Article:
Hydrogen-electric plane aviation technology developer ZeroAvia is exploring a form of energy-dense fuel to develop aircraft that can refuel faster and potentially fly farther. The company has signed a memorandum of understanding with hydrogen tech startup Verne to co-develop the plane integrations.
Following a series of milestones in the past decade, ZeroAvia sits closer than ever to delivering commercial operations of hydrogen-electric planes en route to its goal of achieving a 40- to 80-seat aircraft with up to 700 miles of range by 2027.
We’ve already seen the company achieve experimental flight certificates from the CAA in the UK and the FAA in the US, and it’s been one year since it completed its first flight with a 19-passenger hydrogen-electric plane.
September 2023 brought several new partnerships and a fresh round of funding led by Airbus, Barclays, and Saudi Arabia’s “living laboratory,” NEOM. In late November, ZeroAvia announced a deal to provide up to 70 zero-emission planes to sustainable startup airline EcoJet, which looks to become the world’s first all-electric airline.
As more and more airlines take notice of the viable solutions hydrogen and electric planes can provide, ZeroAvia is now optimizing its technology to provide aircraft that can refuel faster, cheaper, and fly farther. To do so, it has enlisted the help of hydrogen fuel specialist Verne.
ZeroAvia taps Verne to optimize its hydrogen planes
Per news from ZeroAvia today, it has signed a MOU with Verne to jointly explore the potential of cryo-compressed hydrogen (CcH2) as a viable source of zero-emissions fuel for planes. Verne currently operates as a hydrogen storage and refueling startup focused on heavy-duty mobility.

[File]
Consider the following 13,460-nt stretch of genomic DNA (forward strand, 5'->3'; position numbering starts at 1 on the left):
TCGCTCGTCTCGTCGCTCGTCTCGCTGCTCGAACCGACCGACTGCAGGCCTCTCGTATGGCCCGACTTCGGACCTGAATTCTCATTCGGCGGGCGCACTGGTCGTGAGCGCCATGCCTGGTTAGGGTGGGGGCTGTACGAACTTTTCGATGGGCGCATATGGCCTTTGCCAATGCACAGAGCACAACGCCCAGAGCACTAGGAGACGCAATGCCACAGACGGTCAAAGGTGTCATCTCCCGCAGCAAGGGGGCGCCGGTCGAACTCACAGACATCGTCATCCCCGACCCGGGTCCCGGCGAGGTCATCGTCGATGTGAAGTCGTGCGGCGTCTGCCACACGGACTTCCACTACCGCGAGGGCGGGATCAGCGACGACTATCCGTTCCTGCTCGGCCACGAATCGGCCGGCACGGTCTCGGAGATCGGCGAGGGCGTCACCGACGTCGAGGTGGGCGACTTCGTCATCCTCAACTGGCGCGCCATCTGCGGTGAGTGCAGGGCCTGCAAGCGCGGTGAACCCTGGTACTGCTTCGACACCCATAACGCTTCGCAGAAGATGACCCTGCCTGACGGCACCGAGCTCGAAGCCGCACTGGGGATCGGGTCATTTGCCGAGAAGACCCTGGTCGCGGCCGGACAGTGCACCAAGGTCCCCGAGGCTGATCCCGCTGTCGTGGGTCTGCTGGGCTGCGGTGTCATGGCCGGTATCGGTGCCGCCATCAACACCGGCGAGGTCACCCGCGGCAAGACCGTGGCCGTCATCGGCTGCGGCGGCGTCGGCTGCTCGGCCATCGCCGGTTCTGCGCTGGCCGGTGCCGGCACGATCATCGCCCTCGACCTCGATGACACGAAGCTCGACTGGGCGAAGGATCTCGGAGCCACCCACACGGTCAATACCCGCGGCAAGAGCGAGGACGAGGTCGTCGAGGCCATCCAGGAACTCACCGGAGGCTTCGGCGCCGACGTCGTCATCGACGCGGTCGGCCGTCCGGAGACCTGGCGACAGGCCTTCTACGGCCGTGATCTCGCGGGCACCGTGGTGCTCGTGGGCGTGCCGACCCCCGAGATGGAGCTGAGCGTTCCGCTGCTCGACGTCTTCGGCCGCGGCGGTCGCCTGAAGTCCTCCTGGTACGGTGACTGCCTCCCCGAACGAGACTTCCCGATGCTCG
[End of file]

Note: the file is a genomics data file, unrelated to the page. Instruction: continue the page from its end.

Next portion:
Verne specializes in cryo-compressed hydrogen, which stores gaseous hydrogen at cold temperatures, thus increasing the fuel’s energy density. Through its research, Verne states CcH2 can deliver 40% greater usable hydrogen density compared to liquid hydrogen and 200% percent more usable hydrogen density than (350 bar) gaseous hydrogen.
In addition to providing a more extended range to ZeroAvia’s future electric planes, Verne says cryo-compressed hydrogen can significantly reduce densification costs and refueling times compared to liquid hydrogen while increasing dormancy time and potentially eliminating any need for pressure management, e.g., venting. Per Verne co-founder and CEO Ted McKlveen:
Aviation is a massive potential market for Verne, as it becomes clear that hydrogen is critical to tackling the industry’s climate impact. Airports can be centers of hydrogen activity, with co-located hydrogen demand for aircraft, airport ground operations, and on-road commercial transportation. Cryo-compressed hydrogen has a key role in optimizing this ecosystem.
Verne has already developed systems that can deliver 4 MWh of hydrogen storage, backed by several grants, including Amazon’s Climate Pledge Fund. Following today’s partnership announcement, ZeroAvia will work alongside Verne to assess the potential benefits of scaled CcH2 storage and refueling infrastructure at airports. That process will begin with an initial model implemented at airports in California.
As ZeroAvia and other electric plane developers look to take to the skies in more extensive and efficient vessels, cryo-compressed hydrogen could serve as the novel technology for those planes. This is an exciting development as aviation accounts for 10% of all US transportation greenhouse gas (GHG) emissions and 3% of the US total emissions, per the EPA.
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